The PR China is now the world’s largest producer of scientific articles. It is home to scientists whose groundbreaking and sometimes quite controversial findings and methods regularly make world news, and pours a staggering amount of money into funding research and frontier experiments, both domestically and internationally. Moreover, the Chinese political leadership has, with increasing vehemence in recent years, clearly formulated its ambition to make China a leading scientific power. This initiative represents probably the most overt utilization of science for political goals since the block confrontation during the Cold War. From a distance, observers come to very different preliminary assessments of these developments: while some fear that the world will be buried under an “avalanche” of Chinese science (The Guardian, 2014) that could change the way in which science is practiced, others assert it to be impossible to achieve genuine scientific leadership under an authoritarian regime.
Going beyond sensational reporting, this Lise Meitner Research Group will take a close and comprehensive look at these various developments, with a special interest in exploring the role of the political regime and non-political social structures as environmental factors for science in contemporary Chinese society, in international academic cooperation, and in world science. Group members and associates with diverse disciplinary backgrounds will pursue qualitative and quantitative analyses in the following core research areas:
- Chinese perspectives on the status of science in society; esp. the autonomy of science vs. its political steering, and science-policy/regime interfaces—this includes explorations of, at a macro level, conceptualizations of academic freedom/autonomy of science and their alternatives, the evolution, connections and ruptures of narratives and paradigms of historical scientific greatness and achievements, socialist heritage and Cold War-style system competition, the reform oriented “technocratic” model after 1978, and a current and seemingly unique sciento-nationalism of a new kind; as well as the apparently increasing function and status of science and scientific expertise in micro political contexts, including in local governance and public protest.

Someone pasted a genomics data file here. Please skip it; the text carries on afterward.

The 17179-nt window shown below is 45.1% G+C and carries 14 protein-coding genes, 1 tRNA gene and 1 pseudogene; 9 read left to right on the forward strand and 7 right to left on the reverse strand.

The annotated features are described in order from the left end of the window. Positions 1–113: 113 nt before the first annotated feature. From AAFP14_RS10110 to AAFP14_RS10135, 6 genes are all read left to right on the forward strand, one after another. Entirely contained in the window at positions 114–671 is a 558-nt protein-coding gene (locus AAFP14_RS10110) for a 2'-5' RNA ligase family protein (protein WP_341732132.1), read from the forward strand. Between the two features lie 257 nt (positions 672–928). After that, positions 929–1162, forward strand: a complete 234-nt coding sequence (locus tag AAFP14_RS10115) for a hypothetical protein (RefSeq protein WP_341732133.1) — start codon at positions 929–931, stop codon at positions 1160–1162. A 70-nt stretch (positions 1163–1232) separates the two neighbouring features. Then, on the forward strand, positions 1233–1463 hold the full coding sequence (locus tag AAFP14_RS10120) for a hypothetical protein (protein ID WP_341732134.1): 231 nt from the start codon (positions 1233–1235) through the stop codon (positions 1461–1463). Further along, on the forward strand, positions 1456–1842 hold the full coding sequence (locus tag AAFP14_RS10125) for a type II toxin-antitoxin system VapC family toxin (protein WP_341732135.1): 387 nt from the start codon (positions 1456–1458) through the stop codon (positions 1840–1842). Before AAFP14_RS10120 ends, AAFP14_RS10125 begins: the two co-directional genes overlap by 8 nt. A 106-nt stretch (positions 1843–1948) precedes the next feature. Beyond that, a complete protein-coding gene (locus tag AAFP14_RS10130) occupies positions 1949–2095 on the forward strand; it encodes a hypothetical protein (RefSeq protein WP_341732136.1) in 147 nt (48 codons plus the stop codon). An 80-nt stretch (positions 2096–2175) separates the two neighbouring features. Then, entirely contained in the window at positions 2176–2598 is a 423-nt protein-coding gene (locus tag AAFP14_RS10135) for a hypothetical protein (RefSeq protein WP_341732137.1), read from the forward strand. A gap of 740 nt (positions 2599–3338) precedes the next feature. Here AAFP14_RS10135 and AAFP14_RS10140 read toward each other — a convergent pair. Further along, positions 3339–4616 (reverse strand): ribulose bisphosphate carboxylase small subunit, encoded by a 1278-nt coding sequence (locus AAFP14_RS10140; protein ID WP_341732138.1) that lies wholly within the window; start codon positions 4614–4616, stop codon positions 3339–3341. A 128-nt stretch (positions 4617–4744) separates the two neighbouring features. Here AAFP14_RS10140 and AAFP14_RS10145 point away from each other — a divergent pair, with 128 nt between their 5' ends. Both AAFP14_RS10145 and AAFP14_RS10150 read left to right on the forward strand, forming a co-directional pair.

- Structures, dimensions, and norms of China’s contemporary science policy—a mapping of the main goals, elements, priorities, and normative foundations of current political plans, and of the institutions and actors in this policy field; studies of the related processes and practices observable, both domestically and in the international arena; and an analysis of the seeming conflict between the “unity of science” vs. special policies for social sciences and the humanities.
- Steering vs. agency of scientific communities, networks and individuals in China and in international cooperation—studies comprising an assessment of political impact across different disciplines, on communities, and on individuals and their networks; as well as an analysis of how much of scientific conduct and behavior is really steered or regulated, vis-à-vis the available room for independent initiative and agency, or even counter-strategies.
- Interactions of scientific standards and practices with societal values and ethical principles in China and beyond: what are these standards, values, and principles, and does one side impact on or dominate the other, and how—both in China domestically and in global academic collaborations?